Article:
CBAM, LAT and TAM (loving these acronyms!)

After reading Sherry & Gibson’s article on the LAT method of change I think it is a clear improvement on the CBAM as it seems to be more simplified in a practical sense regarding the stages learners go through in adopting a new technology. I like the detailed strategies outlined in Table 1 as a springboard for further thinking and initiatives.

In terms of my own research project, I think (at this stage!) that the CBAM Innovation Configuration section will be relevant – I’m looking at a version of ePortfolios as an assessment tool and so for me, monitoring teacher use of this within the classroom would be an essential part of the moderation process.

I could see the LAT method being useful for me particularly in terms of initial trialling of the innovation, as there could then potentially be ‘Teacher Leaders’ already in schools when any widespread innovation was introduced.  I like how this particular article stresses the need for adequate training and support as I do think that is an area that is not necessarily overlooked, but perhaps not given enough consideration (for a multitude of reasons). Looking through the 2011 Ministry document on ePortfolios (available here) it is clear that there are a lot of schools already doing some very creative and innovative things with ePortfolios so already there are ‘experts’ who will likely start at a higher step on the adoption ladder, so to speak.

TAM – this is perhaps not such a useful overall change model for my context as I intend to explore an innovation that would not be voluntary in uptake. Shroff, Deneen & Ng cite Pearlson & Saunders (2006), saying that the use of TAM “is predicated on individuals having control over whether or not they use the system”. However, in saying that I think that Perceived Usefulness and Perceived Ease of Use are relevant and important nonetheless and should be considered when doing initial planning in order to help ensure a smoother, more effective diffusion and to help counter attitudinal negativity amongst teachers. Or, looking from another perspective, perhaps a better way to roll out an innovation like that which I’m considering would be to have school’s voluntarily opt-in initially. There are pluses and minuses to both, like with anything, and these are something that I will consider along the way… this space! In that case, TAM may very well be a useful method. Another thought which has just crossed my mind as I think about the eco-system as a whole – perhaps targeting students as the initial ‘learners’ would be an interesting avenue to explore……after all, the ePortfolios would be reflections of their learning and so perhaps Perceived Ease of Use and Perceived Usefulness would be better looked at from the student perspective.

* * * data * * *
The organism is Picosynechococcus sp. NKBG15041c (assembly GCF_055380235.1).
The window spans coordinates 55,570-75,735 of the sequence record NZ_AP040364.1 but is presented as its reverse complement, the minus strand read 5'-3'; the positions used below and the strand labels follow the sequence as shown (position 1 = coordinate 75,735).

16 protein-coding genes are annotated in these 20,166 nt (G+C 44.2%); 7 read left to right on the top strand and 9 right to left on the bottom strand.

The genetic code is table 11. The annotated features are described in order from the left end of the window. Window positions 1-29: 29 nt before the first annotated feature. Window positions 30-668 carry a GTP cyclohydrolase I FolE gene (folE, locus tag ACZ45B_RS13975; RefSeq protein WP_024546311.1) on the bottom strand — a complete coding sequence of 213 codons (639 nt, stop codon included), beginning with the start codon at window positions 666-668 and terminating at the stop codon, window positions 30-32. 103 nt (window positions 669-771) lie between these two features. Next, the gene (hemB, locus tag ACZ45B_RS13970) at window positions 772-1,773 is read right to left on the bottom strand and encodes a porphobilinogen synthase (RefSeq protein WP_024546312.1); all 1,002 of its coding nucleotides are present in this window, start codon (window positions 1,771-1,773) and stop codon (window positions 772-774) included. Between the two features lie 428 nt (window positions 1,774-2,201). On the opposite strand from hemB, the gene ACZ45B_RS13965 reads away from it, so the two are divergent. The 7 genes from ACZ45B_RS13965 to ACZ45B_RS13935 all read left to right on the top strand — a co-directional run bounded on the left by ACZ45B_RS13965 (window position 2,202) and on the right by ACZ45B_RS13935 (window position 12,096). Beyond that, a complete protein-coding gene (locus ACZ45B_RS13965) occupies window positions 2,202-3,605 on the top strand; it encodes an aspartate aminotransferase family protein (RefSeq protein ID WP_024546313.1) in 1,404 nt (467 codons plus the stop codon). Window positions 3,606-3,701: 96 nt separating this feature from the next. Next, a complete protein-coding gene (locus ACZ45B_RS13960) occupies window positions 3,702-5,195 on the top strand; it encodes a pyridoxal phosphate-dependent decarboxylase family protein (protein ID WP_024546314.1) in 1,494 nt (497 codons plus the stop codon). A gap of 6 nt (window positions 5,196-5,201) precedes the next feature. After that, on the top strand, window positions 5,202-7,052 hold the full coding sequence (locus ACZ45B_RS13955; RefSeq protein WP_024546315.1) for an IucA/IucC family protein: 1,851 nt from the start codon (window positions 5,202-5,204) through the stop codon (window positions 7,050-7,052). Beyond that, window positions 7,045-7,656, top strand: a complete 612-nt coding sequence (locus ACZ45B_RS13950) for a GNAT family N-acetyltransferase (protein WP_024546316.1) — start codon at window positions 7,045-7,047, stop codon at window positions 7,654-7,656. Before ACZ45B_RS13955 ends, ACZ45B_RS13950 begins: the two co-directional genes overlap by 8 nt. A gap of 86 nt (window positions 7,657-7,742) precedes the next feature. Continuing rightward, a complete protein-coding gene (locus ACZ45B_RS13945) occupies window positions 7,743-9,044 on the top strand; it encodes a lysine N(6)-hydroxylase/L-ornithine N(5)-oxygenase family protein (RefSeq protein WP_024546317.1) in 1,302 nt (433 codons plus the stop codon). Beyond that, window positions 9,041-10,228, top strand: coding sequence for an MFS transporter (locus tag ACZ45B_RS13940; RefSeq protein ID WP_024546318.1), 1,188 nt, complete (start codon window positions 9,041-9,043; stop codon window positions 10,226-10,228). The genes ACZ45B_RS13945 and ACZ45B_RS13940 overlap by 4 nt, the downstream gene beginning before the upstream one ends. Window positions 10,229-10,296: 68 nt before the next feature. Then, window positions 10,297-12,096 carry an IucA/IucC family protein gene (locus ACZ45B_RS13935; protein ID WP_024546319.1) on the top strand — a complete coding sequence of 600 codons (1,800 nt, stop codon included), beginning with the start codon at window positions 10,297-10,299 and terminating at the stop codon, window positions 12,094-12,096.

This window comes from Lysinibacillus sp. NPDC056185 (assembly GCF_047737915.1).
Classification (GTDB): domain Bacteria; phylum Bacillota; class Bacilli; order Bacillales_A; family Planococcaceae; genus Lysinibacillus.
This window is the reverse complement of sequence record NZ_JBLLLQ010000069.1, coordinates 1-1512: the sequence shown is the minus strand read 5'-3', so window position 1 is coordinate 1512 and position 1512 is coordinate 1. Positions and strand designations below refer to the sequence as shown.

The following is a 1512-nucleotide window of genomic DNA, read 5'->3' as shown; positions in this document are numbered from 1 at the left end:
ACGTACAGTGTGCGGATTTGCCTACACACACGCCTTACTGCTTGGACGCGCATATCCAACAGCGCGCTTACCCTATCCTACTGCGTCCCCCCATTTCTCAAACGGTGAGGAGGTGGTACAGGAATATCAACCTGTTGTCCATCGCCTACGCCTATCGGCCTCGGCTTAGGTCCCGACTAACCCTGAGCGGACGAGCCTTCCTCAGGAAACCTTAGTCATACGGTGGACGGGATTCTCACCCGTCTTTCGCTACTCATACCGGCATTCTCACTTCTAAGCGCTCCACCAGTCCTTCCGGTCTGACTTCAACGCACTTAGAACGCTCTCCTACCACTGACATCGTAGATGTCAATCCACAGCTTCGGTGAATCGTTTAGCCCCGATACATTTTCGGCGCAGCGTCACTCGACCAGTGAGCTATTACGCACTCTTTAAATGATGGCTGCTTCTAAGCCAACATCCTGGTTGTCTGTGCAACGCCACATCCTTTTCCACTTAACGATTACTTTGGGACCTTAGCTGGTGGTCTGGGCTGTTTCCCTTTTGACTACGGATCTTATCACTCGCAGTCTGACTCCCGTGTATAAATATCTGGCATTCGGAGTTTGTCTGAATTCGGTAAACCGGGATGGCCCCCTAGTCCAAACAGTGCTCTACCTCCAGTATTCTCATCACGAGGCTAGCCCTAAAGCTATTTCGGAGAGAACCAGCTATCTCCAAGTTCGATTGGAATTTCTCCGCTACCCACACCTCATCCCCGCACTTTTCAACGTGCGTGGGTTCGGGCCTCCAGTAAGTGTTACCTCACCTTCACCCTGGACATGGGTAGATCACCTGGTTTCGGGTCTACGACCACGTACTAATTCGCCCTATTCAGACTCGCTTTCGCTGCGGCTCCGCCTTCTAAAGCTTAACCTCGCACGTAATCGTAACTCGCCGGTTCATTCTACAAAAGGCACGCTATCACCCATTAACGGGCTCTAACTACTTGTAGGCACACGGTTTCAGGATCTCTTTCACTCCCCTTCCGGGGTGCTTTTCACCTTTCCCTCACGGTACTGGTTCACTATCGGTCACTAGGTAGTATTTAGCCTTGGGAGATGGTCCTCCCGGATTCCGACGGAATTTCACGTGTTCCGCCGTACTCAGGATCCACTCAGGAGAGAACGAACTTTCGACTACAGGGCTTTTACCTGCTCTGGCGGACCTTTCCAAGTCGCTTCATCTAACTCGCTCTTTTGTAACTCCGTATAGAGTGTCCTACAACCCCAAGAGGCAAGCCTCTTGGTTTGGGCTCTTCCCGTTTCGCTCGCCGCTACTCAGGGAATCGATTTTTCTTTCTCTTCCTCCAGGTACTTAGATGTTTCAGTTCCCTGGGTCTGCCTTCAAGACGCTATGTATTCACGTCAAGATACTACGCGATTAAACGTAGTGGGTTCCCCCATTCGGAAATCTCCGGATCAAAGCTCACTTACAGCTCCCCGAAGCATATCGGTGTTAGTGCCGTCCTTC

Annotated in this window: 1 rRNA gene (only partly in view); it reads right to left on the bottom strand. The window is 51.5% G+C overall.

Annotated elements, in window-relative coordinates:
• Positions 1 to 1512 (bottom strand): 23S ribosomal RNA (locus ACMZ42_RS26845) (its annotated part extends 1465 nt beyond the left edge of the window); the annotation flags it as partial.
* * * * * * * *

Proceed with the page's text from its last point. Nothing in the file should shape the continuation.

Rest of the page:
I can see how this is getting muddled, messy and going around in circles but that’s definitely part of the process in the way I come at things! In fact, what has actually been really good for me is to be able to freely and happily use this blog as a place to get lost in my own mind without worrying that there is someone over my shoulder assessing the ‘quality’ of my thoughts.


Evans, L. and Chauvin, S. 1993. Faculty Developers as Change Facilitators: The Concerns-Based Adoption ModelTo Improve the Academy. Paper 278.

Munro, I. (2011). Digital Portfolios: Guidelines for Beginners. Ministry of Education: Wellington, New Zealand.

Ronnie H. Shroff, R.H., Deneen, C.C. and Ng, E.M.W. (2011). Analysis of the technology acceptance model in examining students’ behavioural intention to use an e-portfolio system, Australasian Journal of Educational Technology. 2011, 27(4), 600-618.

Sherry, L., & Gibson, D. (2002). The path to teacher leadership in educational technologyContemporary Issues in Technology and Teacher Education


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